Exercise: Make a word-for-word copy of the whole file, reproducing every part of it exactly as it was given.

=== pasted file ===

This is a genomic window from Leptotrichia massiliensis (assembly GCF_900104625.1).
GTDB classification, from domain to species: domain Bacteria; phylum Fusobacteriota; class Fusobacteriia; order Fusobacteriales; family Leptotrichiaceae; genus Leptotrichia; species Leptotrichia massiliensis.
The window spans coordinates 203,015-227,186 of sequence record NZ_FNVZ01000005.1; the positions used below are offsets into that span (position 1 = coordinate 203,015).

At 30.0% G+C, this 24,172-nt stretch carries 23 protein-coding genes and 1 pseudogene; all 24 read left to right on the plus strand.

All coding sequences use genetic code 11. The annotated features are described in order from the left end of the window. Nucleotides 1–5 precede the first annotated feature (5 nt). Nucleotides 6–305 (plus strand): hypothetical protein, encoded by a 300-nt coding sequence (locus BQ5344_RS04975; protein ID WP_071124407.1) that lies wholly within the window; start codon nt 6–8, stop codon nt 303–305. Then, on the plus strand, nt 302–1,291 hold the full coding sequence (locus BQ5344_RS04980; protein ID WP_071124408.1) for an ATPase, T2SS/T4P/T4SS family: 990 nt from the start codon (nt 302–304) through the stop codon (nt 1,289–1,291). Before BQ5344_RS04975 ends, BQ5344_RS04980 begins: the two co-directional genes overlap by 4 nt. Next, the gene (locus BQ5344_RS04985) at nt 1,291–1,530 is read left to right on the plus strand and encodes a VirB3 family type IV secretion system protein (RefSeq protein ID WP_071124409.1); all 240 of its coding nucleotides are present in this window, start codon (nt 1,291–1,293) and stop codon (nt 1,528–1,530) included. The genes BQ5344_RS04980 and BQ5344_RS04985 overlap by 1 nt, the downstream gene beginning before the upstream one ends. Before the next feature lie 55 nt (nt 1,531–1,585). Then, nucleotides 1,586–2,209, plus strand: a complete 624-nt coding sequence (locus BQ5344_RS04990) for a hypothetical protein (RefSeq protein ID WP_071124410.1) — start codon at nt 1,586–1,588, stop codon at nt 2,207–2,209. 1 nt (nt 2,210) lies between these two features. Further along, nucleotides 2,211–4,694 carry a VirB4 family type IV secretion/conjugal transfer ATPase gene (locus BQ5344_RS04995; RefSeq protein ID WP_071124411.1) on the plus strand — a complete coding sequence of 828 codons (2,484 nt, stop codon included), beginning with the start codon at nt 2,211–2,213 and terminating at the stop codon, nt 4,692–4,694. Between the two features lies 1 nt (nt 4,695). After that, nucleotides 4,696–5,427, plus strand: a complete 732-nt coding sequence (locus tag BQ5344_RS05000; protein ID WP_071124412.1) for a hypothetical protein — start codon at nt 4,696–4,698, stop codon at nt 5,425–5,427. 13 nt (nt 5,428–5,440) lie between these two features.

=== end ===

This is a genomic window from Leptotrichia massiliensis (assembly GCF_900104625.1).
GTDB classification, from domain to species: domain Bacteria; phylum Fusobacteriota; class Fusobacteriia; order Fusobacteriales; family Leptotrichiaceae; genus Leptotrichia; species Leptotrichia massiliensis.
The window spans coordinates 203,015-227,186 of sequence record NZ_FNVZ01000005.1; the positions used below are offsets into that span (position 1 = coordinate 203,015).

At 30.0% G+C, this 24,172-nt stretch carries 23 protein-coding genes and 1 pseudogene; all 24 read left to right on the plus strand.

All coding sequences use genetic code 11. The annotated features are described in order from the left end of the window. Nucleotides 1–5 precede the first annotated feature (5 nt). Nucleotides 6–305 (plus strand): hypothetical protein, encoded by a 300-nt coding sequence (locus BQ5344_RS04975; protein ID WP_071124407.1) that lies wholly within the window; start codon nt 6–8, stop codon nt 303–305. Then, on the plus strand, nt 302–1,291 hold the full coding sequence (locus BQ5344_RS04980; protein ID WP_071124408.1) for an ATPase, T2SS/T4P/T4SS family: 990 nt from the start codon (nt 302–304) through the stop codon (nt 1,289–1,291). Before BQ5344_RS04975 ends, BQ5344_RS04980 begins: the two co-directional genes overlap by 4 nt. Next, the gene (locus BQ5344_RS04985) at nt 1,291–1,530 is read left to right on the plus strand and encodes a VirB3 family type IV secretion system protein (RefSeq protein ID WP_071124409.1); all 240 of its coding nucleotides are present in this window, start codon (nt 1,291–1,293) and stop codon (nt 1,528–1,530) included. The genes BQ5344_RS04980 and BQ5344_RS04985 overlap by 1 nt, the downstream gene beginning before the upstream one ends. Before the next feature lie 55 nt (nt 1,531–1,585). Then, nucleotides 1,586–2,209, plus strand: a complete 624-nt coding sequence (locus BQ5344_RS04990) for a hypothetical protein (RefSeq protein ID WP_071124410.1) — start codon at nt 1,586–1,588, stop codon at nt 2,207–2,209. 1 nt (nt 2,210) lies between these two features. Further along, nucleotides 2,211–4,694 carry a VirB4 family type IV secretion/conjugal transfer ATPase gene (locus BQ5344_RS04995; RefSeq protein ID WP_071124411.1) on the plus strand — a complete coding sequence of 828 codons (2,484 nt, stop codon included), beginning with the start codon at nt 2,211–2,213 and terminating at the stop codon, nt 4,692–4,694. Between the two features lies 1 nt (nt 4,695). After that, nucleotides 4,696–5,427, plus strand: a complete 732-nt coding sequence (locus tag BQ5344_RS05000; protein ID WP_071124412.1) for a hypothetical protein — start codon at nt 4,696–4,698, stop codon at nt 5,425–5,427. 13 nt (nt 5,428–5,440) lie between these two features.